In his recent speech at the University of Texas in Austin, President Obama expressed deep unhappiness that the United States is no longer the country with the highest percentage of college graduates in the 25 to 34 age bracket. By 2020 he wants us to regain the top position we enjoyed ten years ago before South Korea, Canada, and Russia forged ahead of us. According to the latest report of the College Board, the United States is now 12th among the 36 developed nations whose college graduation rates the Board tabulated. Should the President have been unhappy? Only if he believes that our lower rate of college graduation reflects a lower rate of genuine educational achievement. If President Obama simply wants bragging rights, the United States can become first very quickly. All that is needed is to reduce graduation requirements or to increase grading inflation in college courses. (Or to give a college degree to every baby born in the United States along with a birth certificate.) The issue is what students with a college degree should know, not whether they have a piece of paper in exchange for all the time and money spent on a campus. It is troubling that only 40 per cent of Americans 25 to 44 have college degrees. It is even more troubling that of the 70 per cent of our high school graduates who enroll in college, only 57 per cent graduate within six years. One rather remote possibility - given studies that show how little American college graduates know - is that American colleges are maintaining high standards and that these high standards necessarily produce higher dropout rates and lower rates of college completion than President Obama would like. Unfortunately high standards do not appear to be the explanation.
Here is how one reader of the Wall Street Journal reacted to an article reporting the President's call for more American college graduates:
I have one more year to go in a chemistry PhD and see people around me who do not have an understanding of basic chemistry... how did they get around me?
Why were they not screened out of the educational system? They are going to do huge amounts of damage if they are hired into the workforce as a [sic] chemist!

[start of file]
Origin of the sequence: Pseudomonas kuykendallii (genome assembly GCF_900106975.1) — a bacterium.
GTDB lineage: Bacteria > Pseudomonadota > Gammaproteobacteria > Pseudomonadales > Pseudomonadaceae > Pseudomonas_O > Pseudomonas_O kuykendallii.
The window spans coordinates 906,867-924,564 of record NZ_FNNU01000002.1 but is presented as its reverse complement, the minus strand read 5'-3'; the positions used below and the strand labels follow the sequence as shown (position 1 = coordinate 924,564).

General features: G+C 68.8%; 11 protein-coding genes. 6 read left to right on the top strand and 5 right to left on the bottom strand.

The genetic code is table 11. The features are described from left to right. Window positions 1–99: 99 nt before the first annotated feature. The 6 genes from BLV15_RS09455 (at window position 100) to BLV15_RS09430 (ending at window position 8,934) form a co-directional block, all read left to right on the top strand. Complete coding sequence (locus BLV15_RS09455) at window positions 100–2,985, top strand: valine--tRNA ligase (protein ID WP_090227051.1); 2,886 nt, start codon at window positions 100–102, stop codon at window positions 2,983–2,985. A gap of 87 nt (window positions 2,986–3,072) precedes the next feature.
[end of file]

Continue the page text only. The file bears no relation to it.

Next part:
While a multitude of possible explanations exist for a high college dropout rate - family problems, illness, financial difficulties, alcohol abuse - one obvious possibility is that some youngsters graduate from high school without having learned enough in primary and secondary schools to do college-level work. They leave college without graduating because they realize they are not learning anything much; they are bored. Underlying their boredom is lack of the preparation they should have received in primary school and high school. Compatible with this interpretation are two facts: the dropout rate is very low in selective colleges despite their enormous tuitions; persistence to graduation decreases with the selectivity of the college.
Well, why aren't American high school graduates better prepared for college? Weren't they interested in attending college? They certainly were; they say so in polls of primary and secondary school students, and 70 per cent of high school graduates actually enroll in a college within two years of graduating from high school. But the emphasis of American society is on access to college, not on preparation for college. An unintended consequence of making access to college an entitlement readily available to all high school graduates is that serious study in the lower grades has become optional even for those intending to apply for college admission. Without an incentive to study diligently, many students are disengaged in high school and, as a result, underprepared for higher education. Some freshmen arrive at college thinking that having fun is the main reason they are at college and that the pursuit of knowledge should be available for when they have nothing better to do. In short, most of the responsibility for the relatively low rate of college graduation compared with enrollment is a result of misleading students and their parents into thinking that merely attending college will lead to well-paid and interesting jobs without pointing out that mere attendance is not enough. Students need to learn something at college.
Making Financial Aid an Incentive, Not an Entitlement
That is not the only perverse incentive now in place. Financial aid policies have been established that imply entitlement to higher education. The U. S. Department of Education gives billions of dollars in Pell grants -- more than six million youngsters received Pell grants in 2008-2009 - to financially needy enrolled students, regardless of their academic performance. Since grants are usually not able to cover fully college tuition and expenses, the Department of Education also provides federally subsidized loans, like grants without academic requirements. Thus, student grants and loans do not utilize the leverage that they could have if they were structured as rewards for good academic performance in pre-college schools and continuing good academic performance in college. The empirical research of Harvard psychology professor B. F. Skinner a half century ago demonstrated that pigeons respond to incentives. Students are obviously more complex animals than pigeons. Nevertheless, students may be as responsive to properly targeted incentives and disincentives as pigeons are.